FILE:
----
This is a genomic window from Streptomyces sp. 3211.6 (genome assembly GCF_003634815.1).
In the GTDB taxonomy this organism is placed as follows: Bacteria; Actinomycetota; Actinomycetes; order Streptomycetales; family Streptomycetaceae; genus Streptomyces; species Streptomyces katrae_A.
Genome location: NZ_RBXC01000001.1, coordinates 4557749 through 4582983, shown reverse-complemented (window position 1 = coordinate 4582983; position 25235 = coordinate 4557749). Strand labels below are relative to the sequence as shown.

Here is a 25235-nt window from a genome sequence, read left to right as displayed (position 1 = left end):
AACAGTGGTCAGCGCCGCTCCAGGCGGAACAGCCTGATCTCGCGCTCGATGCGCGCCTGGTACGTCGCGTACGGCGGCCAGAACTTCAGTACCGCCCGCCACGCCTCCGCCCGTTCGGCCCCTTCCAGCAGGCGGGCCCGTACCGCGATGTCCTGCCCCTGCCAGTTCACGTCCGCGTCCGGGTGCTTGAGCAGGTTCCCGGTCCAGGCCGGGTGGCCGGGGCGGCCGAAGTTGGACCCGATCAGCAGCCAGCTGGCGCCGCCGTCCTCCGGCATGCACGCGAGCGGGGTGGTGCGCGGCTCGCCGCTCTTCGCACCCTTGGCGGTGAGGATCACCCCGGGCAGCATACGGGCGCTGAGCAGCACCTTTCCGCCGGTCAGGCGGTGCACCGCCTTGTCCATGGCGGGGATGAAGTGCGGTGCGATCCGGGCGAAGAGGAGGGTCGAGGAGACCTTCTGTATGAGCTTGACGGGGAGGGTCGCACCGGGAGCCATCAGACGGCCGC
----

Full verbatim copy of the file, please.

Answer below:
This is a genomic window from Streptomyces sp. 3211.6 (genome assembly GCF_003634815.1).
In the GTDB taxonomy this organism is placed as follows: Bacteria; Actinomycetota; Actinomycetes; order Streptomycetales; family Streptomycetaceae; genus Streptomyces; species Streptomyces katrae_A.
Genome location: NZ_RBXC01000001.1, coordinates 4557749 through 4582983, shown reverse-complemented (window position 1 = coordinate 4582983; position 25235 = coordinate 4557749). Strand labels below are relative to the sequence as shown.

Here is a 25235-nt window from a genome sequence, read left to right as displayed (position 1 = left end):
AACAGTGGTCAGCGCCGCTCCAGGCGGAACAGCCTGATCTCGCGCTCGATGCGCGCCTGGTACGTCGCGTACGGCGGCCAGAACTTCAGTACCGCCCGCCACGCCTCCGCCCGTTCGGCCCCTTCCAGCAGGCGGGCCCGTACCGCGATGTCCTGCCCCTGCCAGTTCACGTCCGCGTCCGGGTGCTTGAGCAGGTTCCCGGTCCAGGCCGGGTGGCCGGGGCGGCCGAAGTTGGACCCGATCAGCAGCCAGCTGGCGCCGCCGTCCTCCGGCATGCACGCGAGCGGGGTGGTGCGCGGCTCGCCGCTCTTCGCACCCTTGGCGGTGAGGATCACCCCGGGCAGCATACGGGCGCTGAGCAGCACCTTTCCGCCGGTCAGGCGGTGCACCGCCTTGTCCATGGCGGGGATGAAGTGCGGTGCGATCCGGGCGAAGAGGAGGGTCGAGGAGACCTTCTGTATGAGCTTGACGGGGAGGGTCGCACCGGGAGCCATCAGACGGCCGC